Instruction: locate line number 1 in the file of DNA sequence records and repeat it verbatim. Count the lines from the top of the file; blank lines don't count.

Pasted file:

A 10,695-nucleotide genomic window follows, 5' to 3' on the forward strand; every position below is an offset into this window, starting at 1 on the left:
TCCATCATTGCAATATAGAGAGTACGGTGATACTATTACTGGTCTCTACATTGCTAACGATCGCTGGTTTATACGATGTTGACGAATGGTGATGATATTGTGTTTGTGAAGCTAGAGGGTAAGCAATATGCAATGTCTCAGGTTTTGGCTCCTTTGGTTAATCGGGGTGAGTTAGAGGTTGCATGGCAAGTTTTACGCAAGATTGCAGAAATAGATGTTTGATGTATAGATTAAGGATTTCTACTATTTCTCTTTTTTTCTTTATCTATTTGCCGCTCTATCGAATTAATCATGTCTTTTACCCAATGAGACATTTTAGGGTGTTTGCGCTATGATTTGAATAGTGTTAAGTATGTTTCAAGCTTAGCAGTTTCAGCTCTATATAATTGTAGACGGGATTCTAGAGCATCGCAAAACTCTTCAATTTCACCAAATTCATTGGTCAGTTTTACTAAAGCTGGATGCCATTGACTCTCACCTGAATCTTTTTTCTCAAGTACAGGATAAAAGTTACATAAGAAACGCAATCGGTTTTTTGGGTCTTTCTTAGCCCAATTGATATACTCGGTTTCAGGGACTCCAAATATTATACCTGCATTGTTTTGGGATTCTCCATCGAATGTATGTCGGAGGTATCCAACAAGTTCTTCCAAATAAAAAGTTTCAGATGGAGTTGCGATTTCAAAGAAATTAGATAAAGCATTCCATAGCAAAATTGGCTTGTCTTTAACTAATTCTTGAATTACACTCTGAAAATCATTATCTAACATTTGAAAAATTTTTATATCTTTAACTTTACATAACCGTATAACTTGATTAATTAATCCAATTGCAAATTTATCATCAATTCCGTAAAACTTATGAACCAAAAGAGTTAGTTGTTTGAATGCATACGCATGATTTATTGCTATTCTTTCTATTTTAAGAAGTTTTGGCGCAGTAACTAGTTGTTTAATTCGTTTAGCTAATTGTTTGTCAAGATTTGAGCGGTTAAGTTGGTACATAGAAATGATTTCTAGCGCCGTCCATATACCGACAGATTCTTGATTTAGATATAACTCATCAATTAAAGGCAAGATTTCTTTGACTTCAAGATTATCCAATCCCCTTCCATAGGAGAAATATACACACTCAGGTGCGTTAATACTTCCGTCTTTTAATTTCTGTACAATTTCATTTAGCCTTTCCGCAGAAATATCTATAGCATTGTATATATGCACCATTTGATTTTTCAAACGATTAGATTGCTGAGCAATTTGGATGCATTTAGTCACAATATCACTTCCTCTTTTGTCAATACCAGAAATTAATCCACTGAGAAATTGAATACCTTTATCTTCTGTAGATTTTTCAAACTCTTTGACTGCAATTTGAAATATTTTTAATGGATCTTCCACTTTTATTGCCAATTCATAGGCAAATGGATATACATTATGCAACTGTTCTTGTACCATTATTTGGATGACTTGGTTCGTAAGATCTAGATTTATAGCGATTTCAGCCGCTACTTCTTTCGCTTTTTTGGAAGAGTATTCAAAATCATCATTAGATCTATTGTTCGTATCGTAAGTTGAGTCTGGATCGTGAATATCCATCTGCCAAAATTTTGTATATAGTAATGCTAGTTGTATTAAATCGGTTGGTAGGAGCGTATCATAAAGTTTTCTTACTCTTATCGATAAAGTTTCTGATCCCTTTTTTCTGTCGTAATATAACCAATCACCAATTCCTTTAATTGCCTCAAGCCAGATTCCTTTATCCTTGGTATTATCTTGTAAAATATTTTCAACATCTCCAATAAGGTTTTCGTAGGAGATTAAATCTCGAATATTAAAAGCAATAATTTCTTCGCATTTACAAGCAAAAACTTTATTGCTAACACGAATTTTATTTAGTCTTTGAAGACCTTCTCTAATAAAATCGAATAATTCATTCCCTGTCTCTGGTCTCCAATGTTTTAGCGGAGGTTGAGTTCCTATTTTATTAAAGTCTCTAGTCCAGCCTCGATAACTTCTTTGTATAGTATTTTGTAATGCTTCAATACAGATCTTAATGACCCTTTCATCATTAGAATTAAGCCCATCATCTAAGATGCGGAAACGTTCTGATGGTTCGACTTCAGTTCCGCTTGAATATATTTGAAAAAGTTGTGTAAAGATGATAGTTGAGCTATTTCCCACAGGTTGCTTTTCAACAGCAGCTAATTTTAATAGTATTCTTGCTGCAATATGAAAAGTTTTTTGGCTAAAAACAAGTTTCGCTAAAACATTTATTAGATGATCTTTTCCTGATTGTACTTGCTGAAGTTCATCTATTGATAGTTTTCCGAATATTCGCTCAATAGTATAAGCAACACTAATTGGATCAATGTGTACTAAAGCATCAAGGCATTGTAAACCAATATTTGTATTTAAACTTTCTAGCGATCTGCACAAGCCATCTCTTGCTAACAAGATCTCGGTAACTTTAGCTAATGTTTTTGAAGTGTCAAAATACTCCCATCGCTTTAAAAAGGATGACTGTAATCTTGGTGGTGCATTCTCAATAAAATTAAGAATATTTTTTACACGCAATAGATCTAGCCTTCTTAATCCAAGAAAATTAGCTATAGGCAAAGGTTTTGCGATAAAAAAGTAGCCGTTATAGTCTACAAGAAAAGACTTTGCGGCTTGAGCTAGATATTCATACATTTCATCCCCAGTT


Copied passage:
A 10,695-nucleotide genomic window follows, 5' to 3' on the forward strand; every position below is an offset into this window, starting at 1 on the left: